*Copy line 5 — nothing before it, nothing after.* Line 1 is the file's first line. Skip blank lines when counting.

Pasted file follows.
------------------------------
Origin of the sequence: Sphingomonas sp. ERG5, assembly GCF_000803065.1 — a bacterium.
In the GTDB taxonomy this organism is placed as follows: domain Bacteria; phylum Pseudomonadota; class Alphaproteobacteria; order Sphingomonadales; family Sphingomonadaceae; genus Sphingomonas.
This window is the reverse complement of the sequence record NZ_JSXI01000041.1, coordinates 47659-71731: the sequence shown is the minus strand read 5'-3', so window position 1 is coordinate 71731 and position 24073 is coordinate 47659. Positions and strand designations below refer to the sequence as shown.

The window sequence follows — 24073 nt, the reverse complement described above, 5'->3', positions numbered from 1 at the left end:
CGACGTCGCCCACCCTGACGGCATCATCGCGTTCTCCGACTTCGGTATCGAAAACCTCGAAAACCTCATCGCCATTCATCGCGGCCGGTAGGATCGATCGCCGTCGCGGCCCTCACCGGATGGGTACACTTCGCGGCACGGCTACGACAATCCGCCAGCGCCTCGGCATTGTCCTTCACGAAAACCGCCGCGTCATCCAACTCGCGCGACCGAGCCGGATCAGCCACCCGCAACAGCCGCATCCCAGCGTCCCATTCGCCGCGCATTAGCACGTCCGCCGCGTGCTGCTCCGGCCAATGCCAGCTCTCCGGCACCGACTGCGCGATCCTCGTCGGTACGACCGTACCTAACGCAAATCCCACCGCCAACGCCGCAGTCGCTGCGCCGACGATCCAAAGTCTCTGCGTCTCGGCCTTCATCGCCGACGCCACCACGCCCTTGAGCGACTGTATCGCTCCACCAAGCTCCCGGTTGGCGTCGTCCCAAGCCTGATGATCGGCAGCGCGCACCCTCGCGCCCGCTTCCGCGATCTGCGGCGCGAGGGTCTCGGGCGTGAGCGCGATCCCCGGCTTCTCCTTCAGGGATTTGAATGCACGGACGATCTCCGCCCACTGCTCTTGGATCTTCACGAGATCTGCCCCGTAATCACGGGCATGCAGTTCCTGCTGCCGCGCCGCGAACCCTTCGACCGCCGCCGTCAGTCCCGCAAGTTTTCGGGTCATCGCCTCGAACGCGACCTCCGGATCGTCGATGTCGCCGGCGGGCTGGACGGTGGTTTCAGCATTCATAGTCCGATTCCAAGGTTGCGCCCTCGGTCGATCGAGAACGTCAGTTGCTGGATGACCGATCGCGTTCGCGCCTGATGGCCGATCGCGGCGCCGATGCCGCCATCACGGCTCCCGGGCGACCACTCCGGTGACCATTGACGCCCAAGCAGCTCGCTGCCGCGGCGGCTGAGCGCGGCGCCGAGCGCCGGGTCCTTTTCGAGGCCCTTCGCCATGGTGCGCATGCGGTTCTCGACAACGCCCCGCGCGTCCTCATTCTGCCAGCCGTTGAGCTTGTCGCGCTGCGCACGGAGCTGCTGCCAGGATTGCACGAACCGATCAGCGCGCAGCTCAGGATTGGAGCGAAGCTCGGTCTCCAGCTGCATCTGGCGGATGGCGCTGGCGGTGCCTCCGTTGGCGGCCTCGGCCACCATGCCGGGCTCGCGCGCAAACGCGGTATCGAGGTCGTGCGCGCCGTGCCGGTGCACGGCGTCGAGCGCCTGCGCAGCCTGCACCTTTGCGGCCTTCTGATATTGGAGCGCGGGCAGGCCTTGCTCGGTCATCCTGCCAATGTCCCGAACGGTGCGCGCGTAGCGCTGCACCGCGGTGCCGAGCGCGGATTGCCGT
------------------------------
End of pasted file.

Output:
CGACGTCGCCCACCCTGACGGCATCATCGCGTTCTCCGACTTCGGTATCGAAAACCTCGAAAACCTCATCGCCATTCATCGCGGCCGGTAGGATCGATCGCCGTCGCGGCCCTCACCGGATGGGTACACTTCGCGGCACGGCTACGACAATCCGCCAGCGCCTCGGCATTGTCCTTCACGAAAACCGCCGCGTCATCCAACTCGCGCGACCGAGCCGGATCAGCCACCCGCAACAGCCGCATCCCAGCGTCCCATTCGCCGCGCATTAGCACGTCCGCCGCGTGCTGCTCCGGCCAATGCCAGCTCTCCGGCACCGACTGCGCGATCCTCGTCGGTACGACCGTACCTAACGCAAATCCCACCGCCAACGCCGCAGTCGCTGCGCCGACGATCCAAAGTCTCTGCGTCTCGGCCTTCATCGCCGACGCCACCACGCCCTTGAGCGACTGTATCGCTCCACCAAGCTCCCGGTTGGCGTCGTCCCAAGCCTGATGATCGGCAGCGCGCACCCTCGCGCCCGCTTCCGCGATCTGCGGCGCGAGGGTCTCGGGCGTGAGCGCGATCCCCGGCTTCTCCTTCAGGGATTTGAATGCACGGACGATCTCCGCCCACTGCTCTTGGATCTTCACGAGATCTGCCCCGTAATCACGGGCATGCAGTTCCTGCTGCCGCGCCGCGAACCCTTCGACCGCCGCCGTCAGTCCCGCAAGTTTTCGGGTCATCGCCTCGAACGCGACCTCCGGATCGTCGATGTCGCCGGCGGGCTGGACGGTGGTTTCAGCATTCATAGTCCGATTCCAAGGTTGCGCCCTCGGTCGATCGAGAACGTCAGTTGCTGGATGACCGATCGCGTTCGCGCCTGATGGCCGATCGCGGCGCCGATGCCGCCATCACGGCTCCCGGGCGACCACTCCGGTGACCATTGACGCCCAAGCAGCTCGCTGCCGCGGCGGCTGAGCGCGGCGCCGAGCGCCGGGTCCTTTTCGAGGCCCTTCGCCATGGTGCGCATGCGGTTCTCGACAACGCCCCGCGCGTCCTCATTCTGCCAGCCGTTGAGCTTGTCGCGCTGCGCACGGAGCTGCTGCCAGGATTGCACGAACCGATCAGCGCGCAGCTCAGGATTGGAGCGAAGCTCGGTCTCCAGCTGCATCTGGCGGATGGCGCTGGCGGTGCCTCCGTTGGCGGCCTCGGCCACCATGCCGGGCTCGCGCGCAAACGCGGTATCGAGGTCGTGCGCGCCGTGCCGGTGCACGGCGTCGAGCGCCTGCGCAGCCTGCACCTTTGCGGCCTTCTGATATTGGAGCGCGGGCAGGCCTTGCTCGGTCATCCTGCCAATGTCCCGAACGGTGCGCGCGTAGCGCTGCACCGCGGTGCCGAGCGCGGATTGCCGT